Was EPA too cozy with anti-Pebble Mine advocates while evaluating the potential environmental impacts of a proposed gold mine in the Bristol Bay watershed?
Former Defense Secretary William Cohen of The Cohen Group in Washington, D.C., thinks so. In a report released today (Oct. 6), he calls on Congress and the Environmental Protection Agency "to continue to explore these questions which might further illuminate EPA’s motives and better determine whether EPA has met its core obligations of government service and accountability."
"The statements and actions of EPA personnel observed during this review raise serious concerns as to whether EPA orchestrated the process to a predetermined outcome; had inappropriately close relationships with anti-mine advocates; and was candid about its decisionmaking process," Cohen said.
But he said he didn't try "to reach conclusions on these issues."
The Natural Resources Defense Council's Taryn Kiekow Heimer said of the report in "Pebble Mine's Mouthpiece", "There's nothing new here except for the fact that William Cohen has now been added to the company's list of paid consultants." In his report, the former defense secretary says,
- EPA failed to address important considerations that would be included in the NEPA/Permit Process, including meaningful participation by other state and federal government agencies, mitigation and controls as proposed by the developer, and an array of public interest factors;
- The Permit/NEPA Process has been used for decades and has been widely endorsed
by environmental groups;
- EPA relied upon the BBWA in its Proposed Determination but acknowledged that there were significant gaps in its assessment and that it was not designed to duplicate or replace the Permit/NEPA Process; and
- EPA’s unprecedented, preemptive use of Section 404(c) inhibited the involvement of two key participants: the Corps and the State of Alaska.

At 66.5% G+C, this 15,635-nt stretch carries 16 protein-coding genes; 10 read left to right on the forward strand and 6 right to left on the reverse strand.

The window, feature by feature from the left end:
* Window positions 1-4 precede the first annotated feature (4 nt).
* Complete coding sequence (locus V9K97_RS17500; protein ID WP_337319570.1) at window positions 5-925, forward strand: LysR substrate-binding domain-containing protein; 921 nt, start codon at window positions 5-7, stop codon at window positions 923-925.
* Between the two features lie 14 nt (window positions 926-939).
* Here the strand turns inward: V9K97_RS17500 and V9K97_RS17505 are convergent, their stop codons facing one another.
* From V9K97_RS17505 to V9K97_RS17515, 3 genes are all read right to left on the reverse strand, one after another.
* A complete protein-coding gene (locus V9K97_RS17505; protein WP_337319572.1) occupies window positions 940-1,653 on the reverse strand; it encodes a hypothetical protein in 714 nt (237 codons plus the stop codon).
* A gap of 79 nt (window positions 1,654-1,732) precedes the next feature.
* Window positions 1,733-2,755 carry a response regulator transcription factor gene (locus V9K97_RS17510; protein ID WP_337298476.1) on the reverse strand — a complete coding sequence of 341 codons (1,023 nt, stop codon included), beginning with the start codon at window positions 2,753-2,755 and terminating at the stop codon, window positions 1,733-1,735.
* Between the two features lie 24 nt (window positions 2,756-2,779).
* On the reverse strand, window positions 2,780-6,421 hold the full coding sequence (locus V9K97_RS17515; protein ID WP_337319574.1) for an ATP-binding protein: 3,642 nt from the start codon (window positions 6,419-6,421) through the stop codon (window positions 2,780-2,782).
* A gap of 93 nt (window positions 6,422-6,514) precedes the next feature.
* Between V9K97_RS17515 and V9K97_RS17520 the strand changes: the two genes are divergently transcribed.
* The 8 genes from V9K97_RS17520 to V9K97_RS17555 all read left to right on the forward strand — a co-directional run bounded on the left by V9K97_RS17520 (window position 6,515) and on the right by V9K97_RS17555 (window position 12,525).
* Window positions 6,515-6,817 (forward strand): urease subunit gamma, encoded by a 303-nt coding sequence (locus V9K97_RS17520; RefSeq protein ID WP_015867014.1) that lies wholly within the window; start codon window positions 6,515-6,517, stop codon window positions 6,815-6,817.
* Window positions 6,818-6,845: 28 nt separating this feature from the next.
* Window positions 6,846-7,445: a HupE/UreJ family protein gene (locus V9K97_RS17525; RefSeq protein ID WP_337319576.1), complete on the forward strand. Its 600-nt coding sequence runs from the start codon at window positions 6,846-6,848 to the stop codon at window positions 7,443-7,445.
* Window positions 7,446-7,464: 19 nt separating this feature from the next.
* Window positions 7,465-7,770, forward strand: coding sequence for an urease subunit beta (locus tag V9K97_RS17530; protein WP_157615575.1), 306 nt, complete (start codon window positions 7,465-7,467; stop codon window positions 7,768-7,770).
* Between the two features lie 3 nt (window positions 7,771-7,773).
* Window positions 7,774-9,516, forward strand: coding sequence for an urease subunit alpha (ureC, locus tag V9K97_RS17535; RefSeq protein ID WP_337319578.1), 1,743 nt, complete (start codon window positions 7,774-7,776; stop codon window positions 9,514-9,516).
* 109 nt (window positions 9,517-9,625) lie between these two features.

"These observations have informed my conclusion that that EPA’s application of Section 404(c) prior to the filing of a permit application was not fair to all stakeholders," he continued, finding that:
The fairest and most appropriate process to evaluate possible development in the Pebble Deposit Area would use the
established regulatory Permit/NEPA Process to assess a mine permit application, rather than using an assessment based upon the hypothetical mining scenarios described in the BBWA as the basis for imposing potentially prohibitive restrictions on future mines.
"We made letter requests to more than 200 stakeholders who hold diverse views about EPA’s actions to invite them to provide information and share their views. I had no subpoena power nor any other method of compelling participation. Nevertheless, more than 60 individuals responded to my invitations and voluntarily spoke with me or members of my team. These individuals represented constituencies that publicly have expressed supporting, opposing, and neutral views about a potential Pebble mine. These interviews included those of current and former Alaska government representatives, including from the Alaska Department of Natural Resources (“ADNR”); former federal agency personnel, including from the Corps; representatives from Alaska Native tribes and Alaska Native organizations in the Bristol Bay area; former Congressional aides; scientists, including experts who publicly expressed views against a potential Pebble mine; peer reviewers of the BBWA [EPA's report, "An Assessment of Potential Mining Impacts on Salmon Ecosystems of Bristol Bay, Alaska”] and of scientific papers cited in that assessment; engineering and environmental consultants; representatives of the Pebble Partnership, Northern Dynasty, and Hunter Dickinson; and a former investor in the Pebble project."